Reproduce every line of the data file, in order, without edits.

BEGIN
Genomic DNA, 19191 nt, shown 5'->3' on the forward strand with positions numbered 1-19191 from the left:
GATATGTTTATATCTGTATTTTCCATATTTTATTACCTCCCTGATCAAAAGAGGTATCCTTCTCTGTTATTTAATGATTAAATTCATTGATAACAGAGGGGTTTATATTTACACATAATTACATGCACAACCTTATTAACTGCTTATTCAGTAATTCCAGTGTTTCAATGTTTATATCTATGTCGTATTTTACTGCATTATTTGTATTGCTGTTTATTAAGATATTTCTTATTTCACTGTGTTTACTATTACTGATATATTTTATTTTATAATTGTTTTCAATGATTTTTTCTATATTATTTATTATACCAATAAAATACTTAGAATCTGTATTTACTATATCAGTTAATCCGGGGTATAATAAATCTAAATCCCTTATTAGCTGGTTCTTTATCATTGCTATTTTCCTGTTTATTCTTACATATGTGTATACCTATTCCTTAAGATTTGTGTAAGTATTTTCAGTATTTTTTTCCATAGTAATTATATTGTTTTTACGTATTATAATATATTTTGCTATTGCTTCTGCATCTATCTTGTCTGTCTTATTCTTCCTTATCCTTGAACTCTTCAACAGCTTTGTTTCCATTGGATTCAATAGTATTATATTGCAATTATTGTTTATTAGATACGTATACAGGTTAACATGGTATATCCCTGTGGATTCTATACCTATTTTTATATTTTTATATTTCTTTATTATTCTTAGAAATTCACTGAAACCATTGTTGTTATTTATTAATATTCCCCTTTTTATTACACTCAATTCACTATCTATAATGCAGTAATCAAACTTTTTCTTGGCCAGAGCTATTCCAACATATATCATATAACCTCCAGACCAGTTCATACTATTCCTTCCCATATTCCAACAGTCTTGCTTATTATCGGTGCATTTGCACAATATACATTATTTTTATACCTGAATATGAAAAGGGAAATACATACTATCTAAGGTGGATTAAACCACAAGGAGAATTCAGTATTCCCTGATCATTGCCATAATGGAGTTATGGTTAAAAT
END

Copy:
Genomic DNA, 19191 nt, shown 5'->3' on the forward strand with positions numbered 1-19191 from the left:
GATATGTTTATATCTGTATTTTCCATATTTTATTACCTCCCTGATCAAAAGAGGTATCCTTCTCTGTTATTTAATGATTAAATTCATTGATAACAGAGGGGTTTATATTTACACATAATTACATGCACAACCTTATTAACTGCTTATTCAGTAATTCCAGTGTTTCAATGTTTATATCTATGTCGTATTTTACTGCATTATTTGTATTGCTGTTTATTAAGATATTTCTTATTTCACTGTGTTTACTATTACTGATATATTTTATTTTATAATTGTTTTCAATGATTTTTTCTATATTATTTATTATACCAATAAAATACTTAGAATCTGTATTTACTATATCAGTTAATCCGGGGTATAATAAATCTAAATCCCTTATTAGCTGGTTCTTTATCATTGCTATTTTCCTGTTTATTCTTACATATGTGTATACCTATTCCTTAAGATTTGTGTAAGTATTTTCAGTATTTTTTTCCATAGTAATTATATTGTTTTTACGTATTATAATATATTTTGCTATTGCTTCTGCATCTATCTTGTCTGTCTTATTCTTCCTTATCCTTGAACTCTTCAACAGCTTTGTTTCCATTGGATTCAATAGTATTATATTGCAATTATTGTTTATTAGATACGTATACAGGTTAACATGGTATATCCCTGTGGATTCTATACCTATTTTTATATTTTTATATTTCTTTATTATTCTTAGAAATTCACTGAAACCATTGTTGTTATTTATTAATATTCCCCTTTTTATTACACTCAATTCACTATCTATAATGCAGTAATCAAACTTTTTCTTGGCCAGAGCTATTCCAACATATATCATATAACCTCCAGACCAGTTCATACTATTCCTTCCCATATTCCAACAGTCTTGCTTATTATCGGTGCATTTGCACAATATACATTATTTTTATACCTGAATATGAAAAGGGAAATACATACTATCTAAGGTGGATTAAACCACAAGGAGAATTCAGTATTCCCTGATCATTGCCATAATGGAGTTATGGTTAAAAT